But not only is Haman’s suggestion of genocide morally despicable, but even within the confines of this story it is a slanderous move. Just at the end of the chapter 2, Mordecai uncovered a plot against the king’s life – he should be considered a hero! But instead Haman has turned him into a villain and is slandering Mordecai’s entire race by implicating their guilt along with him. So he goes to cast pur, which is a dice-rolling way of casting lots. It’s not explained how exactly this process of divination works, probably because superstitious casting of lots is one of those “don’t try this at home, kids!” type of activities. However it worked, the story tells us that he spent 11 months consulting the purim (the dice) before finally bringing his plan to the king for royal approval. He butters up the king with flattery and a ridiculously huge pile of money (probably another exaggeration by the storyteller), and true to form the king accepts the advice unthinkingly. “Do with them as seems good to you,” he tells Haman – a chilling echo of the sad end of the book of Judges: “Everyone did what seemed right in his own eyes.” The king has effectively abdicated his power in this matter. The Jews are utterly powerless. All the power is now in the hands of Haman, a man to whom genocide “seems good.”
This is a very dark moment in the story, not just for the Jews, but for all the people in Susa. As I said before, racism (or anti-semitism in particular) was not a major feature of the Persian court, so when this edict of genocide came out, the storyteller tells us “the city of Susa was thrown into confusion.” Another translation for “confusion” is “bewildered.” There was an agitation and unease in the city; why are such extreme measures being taken? Doesn’t this Jewish race have a homeland of their own? What could be so bad about them that we should wipe them all out? The storyteller’s matter-of-fact description of all this only adds to the eerie sense of agitation as the edict is drafted, the people are concerned, and Haman and the king are happy and unbothered. This is one of Israel’s darkest hours, which is why we sang parts of one of the Bible’s darkest psalms – Psalm 88 – after listening to this chapter read to us.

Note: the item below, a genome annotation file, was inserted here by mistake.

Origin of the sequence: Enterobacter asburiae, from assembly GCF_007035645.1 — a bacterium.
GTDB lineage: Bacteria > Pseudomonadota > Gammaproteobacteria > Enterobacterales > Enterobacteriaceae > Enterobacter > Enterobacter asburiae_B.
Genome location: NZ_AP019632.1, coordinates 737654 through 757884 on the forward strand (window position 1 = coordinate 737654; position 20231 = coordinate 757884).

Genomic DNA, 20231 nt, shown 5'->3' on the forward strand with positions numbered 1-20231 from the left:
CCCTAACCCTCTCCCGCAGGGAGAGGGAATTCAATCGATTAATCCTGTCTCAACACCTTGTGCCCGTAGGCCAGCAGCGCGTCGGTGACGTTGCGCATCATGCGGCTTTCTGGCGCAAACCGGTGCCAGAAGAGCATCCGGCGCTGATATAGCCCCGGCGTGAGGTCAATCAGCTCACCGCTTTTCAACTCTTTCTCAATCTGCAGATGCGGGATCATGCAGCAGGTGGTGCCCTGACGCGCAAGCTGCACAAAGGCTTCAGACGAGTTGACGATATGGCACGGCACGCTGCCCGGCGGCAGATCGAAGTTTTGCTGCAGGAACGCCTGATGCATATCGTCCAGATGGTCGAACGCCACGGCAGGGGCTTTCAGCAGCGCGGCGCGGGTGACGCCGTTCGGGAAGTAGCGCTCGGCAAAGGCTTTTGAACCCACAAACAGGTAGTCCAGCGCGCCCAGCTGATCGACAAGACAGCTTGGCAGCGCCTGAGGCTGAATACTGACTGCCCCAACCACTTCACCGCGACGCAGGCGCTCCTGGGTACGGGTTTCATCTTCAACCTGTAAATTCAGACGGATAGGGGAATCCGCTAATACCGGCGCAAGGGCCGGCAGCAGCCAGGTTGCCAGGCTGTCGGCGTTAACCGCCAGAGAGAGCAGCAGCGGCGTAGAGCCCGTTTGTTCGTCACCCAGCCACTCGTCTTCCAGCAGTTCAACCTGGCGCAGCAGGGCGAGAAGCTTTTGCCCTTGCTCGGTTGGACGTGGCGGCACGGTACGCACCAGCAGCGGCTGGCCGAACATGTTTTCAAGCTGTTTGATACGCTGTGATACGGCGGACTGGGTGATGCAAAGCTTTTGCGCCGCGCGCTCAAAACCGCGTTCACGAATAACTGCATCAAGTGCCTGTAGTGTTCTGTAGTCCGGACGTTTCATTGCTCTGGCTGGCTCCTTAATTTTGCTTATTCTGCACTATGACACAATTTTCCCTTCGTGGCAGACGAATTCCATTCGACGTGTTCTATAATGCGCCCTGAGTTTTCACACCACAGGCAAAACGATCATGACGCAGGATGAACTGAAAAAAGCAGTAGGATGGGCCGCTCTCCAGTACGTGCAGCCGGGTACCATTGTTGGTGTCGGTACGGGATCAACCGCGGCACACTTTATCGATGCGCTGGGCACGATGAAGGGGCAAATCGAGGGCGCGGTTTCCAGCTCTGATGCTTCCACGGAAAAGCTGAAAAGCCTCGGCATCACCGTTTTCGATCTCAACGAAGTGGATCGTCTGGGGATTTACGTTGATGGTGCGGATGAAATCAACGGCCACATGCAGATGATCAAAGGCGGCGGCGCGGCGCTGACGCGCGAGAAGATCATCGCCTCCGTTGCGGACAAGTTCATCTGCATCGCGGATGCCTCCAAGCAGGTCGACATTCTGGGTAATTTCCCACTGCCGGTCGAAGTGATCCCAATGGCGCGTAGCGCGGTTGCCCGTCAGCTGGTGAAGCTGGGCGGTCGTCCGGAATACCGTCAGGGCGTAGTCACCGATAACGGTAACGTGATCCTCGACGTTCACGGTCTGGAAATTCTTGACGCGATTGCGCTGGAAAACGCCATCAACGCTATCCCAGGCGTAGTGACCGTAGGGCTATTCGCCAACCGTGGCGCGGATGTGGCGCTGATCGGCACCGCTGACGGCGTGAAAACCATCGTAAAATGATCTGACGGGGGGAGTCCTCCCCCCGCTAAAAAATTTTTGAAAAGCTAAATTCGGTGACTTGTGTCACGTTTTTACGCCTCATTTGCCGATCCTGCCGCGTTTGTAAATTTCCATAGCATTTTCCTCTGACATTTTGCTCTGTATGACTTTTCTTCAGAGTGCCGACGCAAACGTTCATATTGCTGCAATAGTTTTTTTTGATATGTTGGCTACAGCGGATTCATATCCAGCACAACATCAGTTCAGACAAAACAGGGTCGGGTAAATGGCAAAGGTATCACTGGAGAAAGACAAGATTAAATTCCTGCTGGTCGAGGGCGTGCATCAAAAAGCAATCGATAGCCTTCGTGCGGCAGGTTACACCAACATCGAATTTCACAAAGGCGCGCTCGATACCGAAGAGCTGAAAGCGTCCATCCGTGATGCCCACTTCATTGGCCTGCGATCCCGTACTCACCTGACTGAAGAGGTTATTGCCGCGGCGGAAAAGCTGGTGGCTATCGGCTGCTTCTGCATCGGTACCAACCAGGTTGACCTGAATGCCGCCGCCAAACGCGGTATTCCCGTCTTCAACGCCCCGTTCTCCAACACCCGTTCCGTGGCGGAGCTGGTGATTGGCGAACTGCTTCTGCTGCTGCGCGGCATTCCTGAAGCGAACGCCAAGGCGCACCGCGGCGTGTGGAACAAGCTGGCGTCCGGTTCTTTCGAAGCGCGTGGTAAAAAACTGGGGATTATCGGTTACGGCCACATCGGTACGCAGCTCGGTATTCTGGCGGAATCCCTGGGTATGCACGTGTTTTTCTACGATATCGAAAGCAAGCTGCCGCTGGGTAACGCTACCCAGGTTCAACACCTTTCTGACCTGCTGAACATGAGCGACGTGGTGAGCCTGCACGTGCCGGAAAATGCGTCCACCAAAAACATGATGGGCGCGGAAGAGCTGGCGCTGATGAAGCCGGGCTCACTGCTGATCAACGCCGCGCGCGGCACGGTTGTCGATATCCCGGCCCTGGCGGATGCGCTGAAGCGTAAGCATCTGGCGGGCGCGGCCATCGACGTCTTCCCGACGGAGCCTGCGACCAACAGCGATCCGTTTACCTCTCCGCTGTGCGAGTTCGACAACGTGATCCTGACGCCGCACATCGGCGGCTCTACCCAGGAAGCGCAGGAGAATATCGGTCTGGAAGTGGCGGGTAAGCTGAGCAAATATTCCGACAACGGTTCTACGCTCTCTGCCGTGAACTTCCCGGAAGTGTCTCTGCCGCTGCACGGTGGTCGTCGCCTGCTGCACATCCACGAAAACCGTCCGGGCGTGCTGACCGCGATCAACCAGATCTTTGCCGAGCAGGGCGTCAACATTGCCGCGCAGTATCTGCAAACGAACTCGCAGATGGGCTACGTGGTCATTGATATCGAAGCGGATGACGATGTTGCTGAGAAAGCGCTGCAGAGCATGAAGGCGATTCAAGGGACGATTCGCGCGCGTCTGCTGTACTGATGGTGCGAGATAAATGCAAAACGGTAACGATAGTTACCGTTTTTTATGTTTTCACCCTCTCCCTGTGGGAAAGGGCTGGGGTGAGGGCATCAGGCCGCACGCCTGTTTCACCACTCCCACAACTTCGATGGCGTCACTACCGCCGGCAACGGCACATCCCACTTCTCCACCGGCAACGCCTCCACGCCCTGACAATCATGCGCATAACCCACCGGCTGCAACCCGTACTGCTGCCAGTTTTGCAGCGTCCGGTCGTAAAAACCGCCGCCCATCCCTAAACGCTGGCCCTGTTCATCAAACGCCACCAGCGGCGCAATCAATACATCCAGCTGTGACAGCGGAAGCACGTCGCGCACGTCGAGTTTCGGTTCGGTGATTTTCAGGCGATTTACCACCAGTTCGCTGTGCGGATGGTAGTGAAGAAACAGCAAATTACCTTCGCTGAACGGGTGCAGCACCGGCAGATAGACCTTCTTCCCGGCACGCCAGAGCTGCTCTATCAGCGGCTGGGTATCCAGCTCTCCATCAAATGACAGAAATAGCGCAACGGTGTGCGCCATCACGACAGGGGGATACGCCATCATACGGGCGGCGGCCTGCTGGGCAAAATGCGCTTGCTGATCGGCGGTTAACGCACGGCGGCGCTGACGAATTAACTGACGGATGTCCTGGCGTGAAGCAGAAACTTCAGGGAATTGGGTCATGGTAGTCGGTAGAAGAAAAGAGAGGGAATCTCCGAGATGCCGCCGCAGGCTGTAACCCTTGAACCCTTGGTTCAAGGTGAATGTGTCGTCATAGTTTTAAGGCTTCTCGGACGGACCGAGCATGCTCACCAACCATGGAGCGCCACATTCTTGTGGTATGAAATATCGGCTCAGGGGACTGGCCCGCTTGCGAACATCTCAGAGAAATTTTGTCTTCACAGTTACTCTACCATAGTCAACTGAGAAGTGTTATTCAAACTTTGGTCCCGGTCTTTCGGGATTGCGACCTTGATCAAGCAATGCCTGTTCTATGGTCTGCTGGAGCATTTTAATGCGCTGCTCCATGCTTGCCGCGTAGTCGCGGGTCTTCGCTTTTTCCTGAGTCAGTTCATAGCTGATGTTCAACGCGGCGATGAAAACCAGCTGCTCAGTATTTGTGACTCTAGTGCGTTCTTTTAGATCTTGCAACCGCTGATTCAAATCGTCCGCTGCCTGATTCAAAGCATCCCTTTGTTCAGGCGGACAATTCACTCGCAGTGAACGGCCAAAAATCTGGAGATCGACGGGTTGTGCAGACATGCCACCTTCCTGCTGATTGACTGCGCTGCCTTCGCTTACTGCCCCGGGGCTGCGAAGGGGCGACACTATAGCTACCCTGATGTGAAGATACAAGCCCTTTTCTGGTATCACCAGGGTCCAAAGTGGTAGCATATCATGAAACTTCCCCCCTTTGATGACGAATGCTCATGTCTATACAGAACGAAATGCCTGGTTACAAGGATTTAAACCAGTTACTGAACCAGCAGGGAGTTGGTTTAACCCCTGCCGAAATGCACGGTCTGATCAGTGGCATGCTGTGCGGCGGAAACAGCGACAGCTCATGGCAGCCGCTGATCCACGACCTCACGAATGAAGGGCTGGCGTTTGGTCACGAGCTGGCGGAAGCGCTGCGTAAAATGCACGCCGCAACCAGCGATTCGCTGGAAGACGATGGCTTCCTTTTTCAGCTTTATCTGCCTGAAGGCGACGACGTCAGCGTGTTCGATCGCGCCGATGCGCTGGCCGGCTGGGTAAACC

Analysis – Three major themes are beginning to materialize.
As we seek to understand this chapter, and the story of Esther so far, there are three major themes that I want to highlight: first, trust that God is sovereign; second, honor should be given where it is due; and third, you reap what you sow.